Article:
Monday, January 23, 2012

Mild Eye Problem - Conjunctivitis

About a week ago, I notice a German roller acting like it could not see well. On close examination, I noticed his right eye was totally sealed shut. Using lukewarm water, I gently poured water over his eye until it unstuck. Click on the photo and noticed the missing feathering around the eye.

Immediately, I moved him to this "transport" cage which I purchased at the National Cage Bird Show from The Finch Connections vendor ( I love this small cage and have already decided I need lots more of them.

With plastic perches, they stay clean much better than roller cages.They are great for isolation of sick birds as the food and water is easily accessible and always close to the bird.

And I also plan to use them for males that are destined to move from hen to hen but need a place for two days off to build their sperm count between hens.

I could use them when I am caging up a number of rollers trying to decide who goes in the show cages and perhaps I can get a cabinet made and use these cages for a song school!

The most common cause of mild eye problem cases is Mycoplasma but it also can be due to a number of infectious agents and even exposure to environmental toxins such as cigarette smoke and chemicals.

Once I was invited to visit an aviary of about a hundred red factors. The first thing I noticed after noting their beautiful color was that nearly everyone of the birds had mild eye problems. The problem was the perches that he cleaned with harsh chemicals and the birds rubbing their heads on the "clean" perches. After seeing this, I just wash my perches in plain water.

The only environmental factor I could find in my case was that he was fairly close to the heat pump and air would blow on off and on. This could cause dry eyes and set the scene for an eye problem.

I concur with veterinarian Dr. Rob Marshall who in his book Canary Health stated "baytril (enrofloxacin) is a first choice medicine when the cause of the illness has not been identified".
Enrofloxacin is available from some pigeon suppliers. I purchased mine from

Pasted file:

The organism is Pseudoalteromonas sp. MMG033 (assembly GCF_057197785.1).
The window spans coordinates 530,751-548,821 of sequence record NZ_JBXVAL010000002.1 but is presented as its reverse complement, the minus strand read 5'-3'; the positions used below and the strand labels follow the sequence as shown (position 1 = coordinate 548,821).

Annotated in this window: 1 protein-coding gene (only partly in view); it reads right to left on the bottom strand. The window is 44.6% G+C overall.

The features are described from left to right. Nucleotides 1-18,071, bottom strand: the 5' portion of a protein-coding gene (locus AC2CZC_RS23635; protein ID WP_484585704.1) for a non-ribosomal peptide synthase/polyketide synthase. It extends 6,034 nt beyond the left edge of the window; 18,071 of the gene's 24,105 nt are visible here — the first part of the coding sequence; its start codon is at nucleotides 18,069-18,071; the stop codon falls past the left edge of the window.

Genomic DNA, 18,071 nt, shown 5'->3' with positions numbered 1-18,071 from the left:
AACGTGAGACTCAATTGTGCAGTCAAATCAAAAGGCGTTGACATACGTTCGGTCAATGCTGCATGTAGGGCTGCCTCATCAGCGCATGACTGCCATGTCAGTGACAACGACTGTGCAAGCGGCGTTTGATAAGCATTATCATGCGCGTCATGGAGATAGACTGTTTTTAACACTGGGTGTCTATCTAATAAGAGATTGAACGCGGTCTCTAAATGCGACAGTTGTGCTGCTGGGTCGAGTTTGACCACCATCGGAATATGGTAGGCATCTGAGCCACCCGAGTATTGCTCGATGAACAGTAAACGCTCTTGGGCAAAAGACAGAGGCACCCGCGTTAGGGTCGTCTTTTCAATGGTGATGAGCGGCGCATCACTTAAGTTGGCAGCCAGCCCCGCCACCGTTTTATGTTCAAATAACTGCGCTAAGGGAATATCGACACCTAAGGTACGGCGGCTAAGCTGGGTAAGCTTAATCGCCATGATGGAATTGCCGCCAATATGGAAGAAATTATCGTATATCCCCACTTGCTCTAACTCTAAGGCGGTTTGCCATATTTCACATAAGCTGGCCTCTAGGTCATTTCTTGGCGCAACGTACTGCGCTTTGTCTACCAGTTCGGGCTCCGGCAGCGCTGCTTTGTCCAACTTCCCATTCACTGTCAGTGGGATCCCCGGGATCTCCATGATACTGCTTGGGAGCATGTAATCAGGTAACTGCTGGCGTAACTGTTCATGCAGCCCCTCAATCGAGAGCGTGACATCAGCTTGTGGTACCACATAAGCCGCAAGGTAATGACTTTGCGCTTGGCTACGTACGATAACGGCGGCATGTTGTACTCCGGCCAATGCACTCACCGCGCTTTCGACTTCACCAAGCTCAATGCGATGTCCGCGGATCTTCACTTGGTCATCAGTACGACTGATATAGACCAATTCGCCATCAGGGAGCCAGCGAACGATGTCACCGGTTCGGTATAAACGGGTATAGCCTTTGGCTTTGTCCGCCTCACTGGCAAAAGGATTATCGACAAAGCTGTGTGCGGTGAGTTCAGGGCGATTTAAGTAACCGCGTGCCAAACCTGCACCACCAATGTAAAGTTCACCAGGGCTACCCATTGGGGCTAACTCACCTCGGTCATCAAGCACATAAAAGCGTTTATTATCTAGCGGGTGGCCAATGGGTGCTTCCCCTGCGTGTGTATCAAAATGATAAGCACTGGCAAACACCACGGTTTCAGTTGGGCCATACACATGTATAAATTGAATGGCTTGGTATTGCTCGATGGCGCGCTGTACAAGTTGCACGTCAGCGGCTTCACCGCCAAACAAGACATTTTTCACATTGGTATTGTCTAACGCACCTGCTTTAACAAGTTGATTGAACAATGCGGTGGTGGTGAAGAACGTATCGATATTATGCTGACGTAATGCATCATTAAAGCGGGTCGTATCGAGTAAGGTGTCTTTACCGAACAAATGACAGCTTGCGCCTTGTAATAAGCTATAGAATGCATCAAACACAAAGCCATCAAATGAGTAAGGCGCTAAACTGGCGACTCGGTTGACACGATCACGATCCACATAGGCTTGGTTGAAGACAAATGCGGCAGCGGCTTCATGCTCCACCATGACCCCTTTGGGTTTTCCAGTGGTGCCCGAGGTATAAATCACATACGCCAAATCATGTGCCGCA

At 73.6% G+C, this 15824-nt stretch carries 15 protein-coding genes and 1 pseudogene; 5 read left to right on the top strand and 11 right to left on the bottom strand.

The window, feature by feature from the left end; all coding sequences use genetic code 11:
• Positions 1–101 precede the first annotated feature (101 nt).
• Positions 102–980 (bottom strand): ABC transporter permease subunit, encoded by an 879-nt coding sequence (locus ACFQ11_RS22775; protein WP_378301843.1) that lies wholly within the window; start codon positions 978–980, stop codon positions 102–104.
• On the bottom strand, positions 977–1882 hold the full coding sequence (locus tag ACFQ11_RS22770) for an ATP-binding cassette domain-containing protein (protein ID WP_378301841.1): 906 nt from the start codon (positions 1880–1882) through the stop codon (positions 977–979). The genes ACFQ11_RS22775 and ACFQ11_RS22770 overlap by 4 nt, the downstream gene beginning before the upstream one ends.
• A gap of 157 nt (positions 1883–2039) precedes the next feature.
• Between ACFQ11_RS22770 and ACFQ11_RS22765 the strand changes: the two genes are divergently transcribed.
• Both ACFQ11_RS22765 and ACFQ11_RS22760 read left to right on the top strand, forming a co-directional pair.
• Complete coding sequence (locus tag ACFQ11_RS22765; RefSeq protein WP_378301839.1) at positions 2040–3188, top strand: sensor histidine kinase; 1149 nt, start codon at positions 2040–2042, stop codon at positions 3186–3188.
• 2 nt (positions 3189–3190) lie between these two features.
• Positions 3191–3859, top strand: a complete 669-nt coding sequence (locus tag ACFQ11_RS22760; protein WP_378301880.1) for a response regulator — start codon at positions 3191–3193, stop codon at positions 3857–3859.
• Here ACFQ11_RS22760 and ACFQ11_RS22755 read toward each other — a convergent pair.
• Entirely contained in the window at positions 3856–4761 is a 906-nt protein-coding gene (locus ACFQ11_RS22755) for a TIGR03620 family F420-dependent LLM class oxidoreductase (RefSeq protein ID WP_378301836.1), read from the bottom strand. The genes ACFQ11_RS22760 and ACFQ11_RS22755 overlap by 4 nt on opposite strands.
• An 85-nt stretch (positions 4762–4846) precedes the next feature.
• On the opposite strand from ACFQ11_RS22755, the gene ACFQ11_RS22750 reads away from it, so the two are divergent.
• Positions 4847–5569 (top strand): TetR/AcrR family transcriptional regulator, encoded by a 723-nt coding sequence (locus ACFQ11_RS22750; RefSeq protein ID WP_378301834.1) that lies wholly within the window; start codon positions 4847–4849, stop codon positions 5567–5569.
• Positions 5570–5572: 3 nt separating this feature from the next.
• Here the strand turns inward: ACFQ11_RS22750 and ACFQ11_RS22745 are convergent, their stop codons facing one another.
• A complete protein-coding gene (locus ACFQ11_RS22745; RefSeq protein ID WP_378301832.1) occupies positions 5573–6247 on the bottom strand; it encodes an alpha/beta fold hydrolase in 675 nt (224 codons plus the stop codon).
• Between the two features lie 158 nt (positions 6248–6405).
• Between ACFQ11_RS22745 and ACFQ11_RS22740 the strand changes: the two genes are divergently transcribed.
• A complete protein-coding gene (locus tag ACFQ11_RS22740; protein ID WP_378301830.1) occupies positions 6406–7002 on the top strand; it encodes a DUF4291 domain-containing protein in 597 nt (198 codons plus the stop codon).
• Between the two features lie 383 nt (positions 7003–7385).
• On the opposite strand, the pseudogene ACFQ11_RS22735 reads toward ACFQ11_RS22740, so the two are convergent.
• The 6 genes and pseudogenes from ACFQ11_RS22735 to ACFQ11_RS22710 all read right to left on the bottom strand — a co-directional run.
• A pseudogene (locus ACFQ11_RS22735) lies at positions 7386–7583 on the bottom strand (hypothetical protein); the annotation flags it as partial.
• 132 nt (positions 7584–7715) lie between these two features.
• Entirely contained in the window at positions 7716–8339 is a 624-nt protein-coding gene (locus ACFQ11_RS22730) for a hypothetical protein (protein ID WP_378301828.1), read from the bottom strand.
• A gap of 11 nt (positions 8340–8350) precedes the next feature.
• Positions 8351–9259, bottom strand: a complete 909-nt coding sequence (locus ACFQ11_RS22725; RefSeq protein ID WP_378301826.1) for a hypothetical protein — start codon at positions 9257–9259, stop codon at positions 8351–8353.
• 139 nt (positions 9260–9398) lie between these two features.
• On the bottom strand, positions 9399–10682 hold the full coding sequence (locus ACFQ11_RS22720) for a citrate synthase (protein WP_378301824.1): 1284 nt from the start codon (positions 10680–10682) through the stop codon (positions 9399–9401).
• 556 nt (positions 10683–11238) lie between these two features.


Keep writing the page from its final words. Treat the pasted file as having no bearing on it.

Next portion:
You can either use one drop in the beak twice a day or administer in the water as directed on the label.

Positive response within 24 hours is typical with this medication but it is continued for several more days as directed on the label to prevent the common recurrence problem associated with eye infections.

Following the antibiotic treatment, the bird should remain on vitamin treated water such as orlux vitamins for five more days.

The bird is looking better and acting fine and I do not anticipate any further problems.

Note: can't get over how fast his beak grows, after taking the first picture, I trimmed it but look at today's picture, he needs it again!


Anonymous said...

Hi Linda
I do think that 1 drop of 10% Enrofloxacin is too strong.If one considers that the water mix is 2ml per liter of water.The Baytril concentration per liter is 50 to 100 ppm.I reccomend that you mix 2 drops of water to 2 drops of antibiotic.Now give as perscribed .

Anonymous said...

I was looking at the photos of your canary and notice it seems to have exactly the same problem that mine has. She is a red factor and over the past week has had a mild eye problem similar to your bird's. The thing that really struck me though was that my bird's beak has also been growing very rapidly. I have heard that this could be a problem with diet. How is your bird doing?